Data was collected by States United Action and the McCourtney Institute for Democracy out of Penn State University.

The groups found 202 state legislators in the seven states that they classified as election deniers.

According to the report, to be classified as an election denier a legislator has done at least one of the following:

  • Falsely claimed former President Donald Trump won the 2020 election instead of the legitimate winner, President Joe Biden.
  • Spread lies or promoted conspiracies about the legitimacy of the 2020 presidential election or subsequent election cycles in public, including in social media, press statements, or comments to the press.
  • Refused to certify, or called on or pressured election officials to refuse to certify, the 2020 presidential election results or a race in subsequent elections based on meritless claims about election fraud, voter fraud, misinformation or lies.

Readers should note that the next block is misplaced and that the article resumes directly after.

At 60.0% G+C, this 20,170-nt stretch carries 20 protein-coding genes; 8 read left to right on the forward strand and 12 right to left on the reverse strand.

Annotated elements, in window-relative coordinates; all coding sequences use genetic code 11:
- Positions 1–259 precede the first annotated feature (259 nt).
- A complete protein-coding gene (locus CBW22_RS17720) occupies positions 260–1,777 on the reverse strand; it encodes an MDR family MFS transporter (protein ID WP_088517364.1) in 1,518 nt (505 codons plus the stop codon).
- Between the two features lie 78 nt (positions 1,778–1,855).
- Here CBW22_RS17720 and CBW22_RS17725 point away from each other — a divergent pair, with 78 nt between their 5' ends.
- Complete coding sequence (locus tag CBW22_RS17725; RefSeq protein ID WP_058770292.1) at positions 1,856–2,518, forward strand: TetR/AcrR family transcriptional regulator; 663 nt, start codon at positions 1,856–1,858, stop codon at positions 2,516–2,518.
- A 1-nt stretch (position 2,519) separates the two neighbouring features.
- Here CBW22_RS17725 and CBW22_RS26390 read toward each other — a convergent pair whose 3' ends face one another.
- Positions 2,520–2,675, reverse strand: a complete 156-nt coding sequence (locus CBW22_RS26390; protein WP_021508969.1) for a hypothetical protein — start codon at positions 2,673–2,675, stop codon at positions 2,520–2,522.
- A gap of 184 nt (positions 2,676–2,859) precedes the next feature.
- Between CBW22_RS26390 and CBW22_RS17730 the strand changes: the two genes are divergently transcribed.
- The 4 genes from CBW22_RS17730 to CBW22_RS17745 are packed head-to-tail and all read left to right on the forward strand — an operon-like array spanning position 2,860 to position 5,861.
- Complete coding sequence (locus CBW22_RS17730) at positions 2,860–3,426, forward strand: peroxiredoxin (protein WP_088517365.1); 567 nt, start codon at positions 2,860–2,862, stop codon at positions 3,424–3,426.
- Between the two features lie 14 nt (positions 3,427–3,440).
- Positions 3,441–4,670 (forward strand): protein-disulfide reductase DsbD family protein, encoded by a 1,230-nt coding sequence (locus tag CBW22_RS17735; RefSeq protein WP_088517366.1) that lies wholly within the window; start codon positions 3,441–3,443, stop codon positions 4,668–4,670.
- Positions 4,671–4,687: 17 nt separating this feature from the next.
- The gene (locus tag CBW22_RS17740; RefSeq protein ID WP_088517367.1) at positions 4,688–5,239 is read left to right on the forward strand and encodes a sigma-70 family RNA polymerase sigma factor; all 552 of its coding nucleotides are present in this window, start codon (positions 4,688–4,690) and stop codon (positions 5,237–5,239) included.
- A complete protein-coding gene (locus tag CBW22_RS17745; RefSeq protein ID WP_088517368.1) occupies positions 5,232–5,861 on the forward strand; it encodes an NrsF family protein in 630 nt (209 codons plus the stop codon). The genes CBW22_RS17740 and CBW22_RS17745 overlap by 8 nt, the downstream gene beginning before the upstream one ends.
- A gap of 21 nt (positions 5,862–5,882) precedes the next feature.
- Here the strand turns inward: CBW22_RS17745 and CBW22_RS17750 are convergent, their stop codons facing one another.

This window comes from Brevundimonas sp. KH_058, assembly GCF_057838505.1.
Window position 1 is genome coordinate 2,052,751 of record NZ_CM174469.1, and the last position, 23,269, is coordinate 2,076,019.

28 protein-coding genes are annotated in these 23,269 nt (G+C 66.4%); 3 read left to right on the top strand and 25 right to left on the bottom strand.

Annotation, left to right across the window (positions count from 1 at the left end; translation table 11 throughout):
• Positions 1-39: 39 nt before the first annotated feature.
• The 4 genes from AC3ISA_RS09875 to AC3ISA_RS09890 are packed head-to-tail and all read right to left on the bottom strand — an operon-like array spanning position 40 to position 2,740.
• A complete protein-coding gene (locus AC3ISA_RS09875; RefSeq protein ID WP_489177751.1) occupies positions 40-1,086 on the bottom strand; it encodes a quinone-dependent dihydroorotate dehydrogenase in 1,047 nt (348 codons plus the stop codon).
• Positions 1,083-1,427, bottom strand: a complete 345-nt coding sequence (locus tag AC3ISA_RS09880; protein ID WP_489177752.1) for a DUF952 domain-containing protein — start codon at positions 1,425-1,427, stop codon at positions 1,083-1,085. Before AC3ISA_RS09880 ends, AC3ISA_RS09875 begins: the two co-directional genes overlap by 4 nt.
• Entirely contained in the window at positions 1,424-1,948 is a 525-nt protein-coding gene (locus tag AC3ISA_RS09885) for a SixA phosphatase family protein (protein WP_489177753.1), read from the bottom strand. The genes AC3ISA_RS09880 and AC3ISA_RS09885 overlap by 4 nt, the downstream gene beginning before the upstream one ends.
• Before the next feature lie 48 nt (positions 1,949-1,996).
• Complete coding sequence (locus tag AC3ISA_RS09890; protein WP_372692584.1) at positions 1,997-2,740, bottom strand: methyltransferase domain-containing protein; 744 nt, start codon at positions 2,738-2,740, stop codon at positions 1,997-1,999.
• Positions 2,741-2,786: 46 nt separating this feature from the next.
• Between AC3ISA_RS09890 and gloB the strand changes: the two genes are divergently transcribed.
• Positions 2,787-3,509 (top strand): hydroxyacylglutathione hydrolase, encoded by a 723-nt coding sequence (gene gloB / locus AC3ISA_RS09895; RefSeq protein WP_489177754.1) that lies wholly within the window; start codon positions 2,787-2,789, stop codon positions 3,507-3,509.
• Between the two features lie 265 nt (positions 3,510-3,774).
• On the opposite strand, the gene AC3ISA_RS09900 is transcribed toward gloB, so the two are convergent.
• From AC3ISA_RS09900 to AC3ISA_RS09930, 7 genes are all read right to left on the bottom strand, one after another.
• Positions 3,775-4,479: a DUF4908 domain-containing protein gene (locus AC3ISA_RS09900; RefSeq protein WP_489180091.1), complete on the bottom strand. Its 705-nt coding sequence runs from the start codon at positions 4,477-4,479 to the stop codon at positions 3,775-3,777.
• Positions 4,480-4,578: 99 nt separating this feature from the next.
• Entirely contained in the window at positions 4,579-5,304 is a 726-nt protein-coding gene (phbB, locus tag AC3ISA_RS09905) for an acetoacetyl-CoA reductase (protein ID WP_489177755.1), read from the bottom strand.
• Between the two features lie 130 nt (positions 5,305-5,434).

• Taken action to undermine the integrity of the 2020 presidential election and/or subsequent election cycles, including:
    • Filing or supporting litigation seeking to overturn the results based on conspiracies or baseless legal theories.
    • Filing or supporting litigation that was sanctioned for being malicious or without merit in the aftermath of an election.
    • Promoting or participating in a Stop the Steal-sponsored or branded event or rally during or following the 2020 election.
    • Calling for a “forensic audit” of the 2020 presidential election or a race in subsequent elections after the results were certified, were officially audited, or stood up to multiple legal challenges.